There’s promo, and contrary to what some people think?  Those pens and bookmarks and totebags and magnets, most authors don’t have a promo budget.  That’s on your dime, but spending money on promo is kind of necessary.  It doesn’t have to pens, bookmarks, etc, but you do need to spend the money, because now you’re self-employed and if you don’t shell out so much money on expenses and stuff, the IRS takes an even bigger chunk out of your tail.  Promotional expenses are an easy way to do it, easy to do, yes, but you still gotta pony up the dough, and that’s not always that easy, because again, contrary to popular opinion, getting published doesn’t mean we’ve got it made in the shade.

There’s the hassle of websites, and while most writers probably already know this, that’s another expense that’s on you, and once you’re contracted, keeping that site up to date is crucial because letting it lag behind is one easy way to lose readers.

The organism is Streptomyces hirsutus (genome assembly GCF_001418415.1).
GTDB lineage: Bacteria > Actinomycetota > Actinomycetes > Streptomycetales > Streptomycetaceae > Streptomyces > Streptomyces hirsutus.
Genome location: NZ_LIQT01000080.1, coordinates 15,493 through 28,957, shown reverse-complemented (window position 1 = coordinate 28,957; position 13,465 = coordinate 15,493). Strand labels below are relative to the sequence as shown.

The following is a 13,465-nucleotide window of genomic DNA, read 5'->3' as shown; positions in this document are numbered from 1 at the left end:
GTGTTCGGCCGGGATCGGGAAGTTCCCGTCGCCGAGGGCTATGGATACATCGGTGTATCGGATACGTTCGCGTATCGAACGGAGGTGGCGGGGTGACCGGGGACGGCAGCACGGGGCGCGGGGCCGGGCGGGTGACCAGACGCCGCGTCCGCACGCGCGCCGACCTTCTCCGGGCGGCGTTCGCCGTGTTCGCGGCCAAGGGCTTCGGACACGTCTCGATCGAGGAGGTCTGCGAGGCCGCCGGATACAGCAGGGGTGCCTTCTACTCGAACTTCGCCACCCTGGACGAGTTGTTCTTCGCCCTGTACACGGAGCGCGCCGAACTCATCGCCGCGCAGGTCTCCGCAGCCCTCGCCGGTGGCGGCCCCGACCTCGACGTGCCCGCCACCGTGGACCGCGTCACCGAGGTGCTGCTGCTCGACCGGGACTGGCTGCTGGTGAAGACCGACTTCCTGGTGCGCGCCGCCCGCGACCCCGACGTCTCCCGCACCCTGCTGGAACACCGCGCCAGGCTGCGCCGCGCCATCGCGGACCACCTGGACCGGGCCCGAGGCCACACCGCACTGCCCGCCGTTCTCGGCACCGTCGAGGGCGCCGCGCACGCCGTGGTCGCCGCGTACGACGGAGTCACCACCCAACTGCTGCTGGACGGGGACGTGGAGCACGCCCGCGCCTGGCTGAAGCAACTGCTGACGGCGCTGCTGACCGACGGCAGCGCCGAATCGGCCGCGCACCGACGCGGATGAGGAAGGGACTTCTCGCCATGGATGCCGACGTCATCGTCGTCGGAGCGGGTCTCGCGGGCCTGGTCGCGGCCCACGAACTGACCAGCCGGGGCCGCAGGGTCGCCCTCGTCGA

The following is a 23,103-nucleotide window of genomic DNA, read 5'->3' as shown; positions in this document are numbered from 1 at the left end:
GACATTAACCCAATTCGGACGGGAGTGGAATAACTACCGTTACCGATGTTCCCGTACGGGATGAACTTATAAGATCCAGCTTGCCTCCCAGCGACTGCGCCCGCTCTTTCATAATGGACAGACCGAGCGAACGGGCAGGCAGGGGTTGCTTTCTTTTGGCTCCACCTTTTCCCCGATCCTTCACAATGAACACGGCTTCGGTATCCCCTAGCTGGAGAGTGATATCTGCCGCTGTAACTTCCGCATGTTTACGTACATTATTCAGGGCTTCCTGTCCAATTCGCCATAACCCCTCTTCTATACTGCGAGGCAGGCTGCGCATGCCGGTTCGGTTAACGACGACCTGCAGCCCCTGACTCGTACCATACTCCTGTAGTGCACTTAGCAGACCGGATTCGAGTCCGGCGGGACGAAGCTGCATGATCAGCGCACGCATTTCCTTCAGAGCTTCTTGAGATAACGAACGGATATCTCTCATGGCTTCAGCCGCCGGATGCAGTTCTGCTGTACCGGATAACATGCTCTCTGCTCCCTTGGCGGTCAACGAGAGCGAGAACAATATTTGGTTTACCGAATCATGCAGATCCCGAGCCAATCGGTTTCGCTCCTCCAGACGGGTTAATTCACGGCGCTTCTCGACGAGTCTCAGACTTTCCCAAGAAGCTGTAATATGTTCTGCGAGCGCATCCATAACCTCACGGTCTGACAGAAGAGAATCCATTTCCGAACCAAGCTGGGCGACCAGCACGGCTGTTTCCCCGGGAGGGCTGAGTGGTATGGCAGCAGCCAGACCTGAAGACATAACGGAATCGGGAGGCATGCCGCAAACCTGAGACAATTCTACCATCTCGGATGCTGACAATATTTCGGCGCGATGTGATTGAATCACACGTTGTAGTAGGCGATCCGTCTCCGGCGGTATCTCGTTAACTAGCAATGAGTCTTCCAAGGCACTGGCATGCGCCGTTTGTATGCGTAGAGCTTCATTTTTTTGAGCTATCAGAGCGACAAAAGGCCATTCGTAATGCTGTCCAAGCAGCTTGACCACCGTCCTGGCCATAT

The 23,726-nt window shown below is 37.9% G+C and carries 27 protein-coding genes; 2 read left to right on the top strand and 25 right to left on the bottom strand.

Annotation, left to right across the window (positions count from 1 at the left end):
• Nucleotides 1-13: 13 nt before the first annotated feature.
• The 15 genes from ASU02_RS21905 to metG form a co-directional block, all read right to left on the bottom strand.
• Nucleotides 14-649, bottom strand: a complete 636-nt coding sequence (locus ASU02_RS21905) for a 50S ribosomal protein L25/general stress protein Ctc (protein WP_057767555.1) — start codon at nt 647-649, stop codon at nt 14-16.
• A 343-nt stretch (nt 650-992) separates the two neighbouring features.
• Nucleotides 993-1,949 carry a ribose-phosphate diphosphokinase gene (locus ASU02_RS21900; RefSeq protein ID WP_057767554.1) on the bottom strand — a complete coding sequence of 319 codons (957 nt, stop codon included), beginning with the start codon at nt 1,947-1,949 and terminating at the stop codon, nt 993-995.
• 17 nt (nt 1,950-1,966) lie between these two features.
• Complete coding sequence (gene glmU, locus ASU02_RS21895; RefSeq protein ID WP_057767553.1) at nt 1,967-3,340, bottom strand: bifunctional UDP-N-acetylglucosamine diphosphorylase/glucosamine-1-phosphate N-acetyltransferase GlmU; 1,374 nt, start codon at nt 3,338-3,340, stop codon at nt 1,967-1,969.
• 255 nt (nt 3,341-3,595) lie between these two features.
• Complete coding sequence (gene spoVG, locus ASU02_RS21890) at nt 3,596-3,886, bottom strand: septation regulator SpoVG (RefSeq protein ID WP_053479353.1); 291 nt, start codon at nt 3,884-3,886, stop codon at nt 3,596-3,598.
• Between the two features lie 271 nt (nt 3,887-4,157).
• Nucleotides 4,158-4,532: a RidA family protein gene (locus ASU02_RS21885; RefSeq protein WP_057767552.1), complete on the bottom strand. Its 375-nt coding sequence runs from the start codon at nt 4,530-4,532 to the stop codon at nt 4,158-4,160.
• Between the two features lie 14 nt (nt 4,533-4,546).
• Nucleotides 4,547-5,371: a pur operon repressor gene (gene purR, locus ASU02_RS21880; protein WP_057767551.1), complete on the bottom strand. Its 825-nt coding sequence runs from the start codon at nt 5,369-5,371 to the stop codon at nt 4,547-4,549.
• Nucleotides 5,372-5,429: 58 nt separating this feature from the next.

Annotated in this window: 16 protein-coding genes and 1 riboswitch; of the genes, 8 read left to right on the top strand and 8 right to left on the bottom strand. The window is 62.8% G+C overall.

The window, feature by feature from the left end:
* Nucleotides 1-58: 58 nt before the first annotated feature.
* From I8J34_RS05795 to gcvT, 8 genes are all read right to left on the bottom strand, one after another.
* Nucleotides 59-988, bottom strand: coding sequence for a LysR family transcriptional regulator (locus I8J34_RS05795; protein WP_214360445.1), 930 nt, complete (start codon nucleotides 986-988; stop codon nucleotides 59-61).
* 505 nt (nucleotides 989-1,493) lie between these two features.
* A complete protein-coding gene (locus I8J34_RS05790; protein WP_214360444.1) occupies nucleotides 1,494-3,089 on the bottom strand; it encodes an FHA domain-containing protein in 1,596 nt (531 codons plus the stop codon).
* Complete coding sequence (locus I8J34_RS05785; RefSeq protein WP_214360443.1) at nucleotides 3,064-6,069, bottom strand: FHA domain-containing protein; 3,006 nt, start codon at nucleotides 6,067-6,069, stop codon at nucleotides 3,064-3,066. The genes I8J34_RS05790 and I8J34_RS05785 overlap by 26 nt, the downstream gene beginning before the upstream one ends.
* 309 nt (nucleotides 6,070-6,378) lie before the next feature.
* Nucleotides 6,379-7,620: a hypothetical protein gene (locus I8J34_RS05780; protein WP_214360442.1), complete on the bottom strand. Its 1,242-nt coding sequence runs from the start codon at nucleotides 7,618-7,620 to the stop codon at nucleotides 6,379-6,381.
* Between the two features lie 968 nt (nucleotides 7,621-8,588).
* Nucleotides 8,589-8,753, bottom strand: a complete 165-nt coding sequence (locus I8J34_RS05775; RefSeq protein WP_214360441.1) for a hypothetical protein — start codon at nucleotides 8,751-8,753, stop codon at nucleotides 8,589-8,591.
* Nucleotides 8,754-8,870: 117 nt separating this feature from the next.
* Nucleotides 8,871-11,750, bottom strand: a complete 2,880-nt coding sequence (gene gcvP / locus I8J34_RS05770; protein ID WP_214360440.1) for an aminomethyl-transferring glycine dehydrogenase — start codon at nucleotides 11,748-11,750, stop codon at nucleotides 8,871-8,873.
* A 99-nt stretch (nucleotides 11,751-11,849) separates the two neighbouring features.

There’s the mess with social media… which ones should you do, how much to do, whether you should do it all…

There’s the major, and I do mean major worries, that come up after you finish one contract up and start trying to negotiate another one.  And just because you got one contract, that doesn’t mean you’ll get another.  Even if you sold okay.  Selling okay isn’t enough.  A writer can get dropped for not being picked up by Walmart.  Shoot, I vaguely recall hearing about a writer who had a 3 book contract for a trilogy and the publisher can decided not to publish the third book.  All of these worries are why so many authors hustle with the promo and the social media because we don’t want to risk being the next author who gets dropped, or risk being the one who doesn’t receive an offer when we try to go back to contract-and yes, that does happen.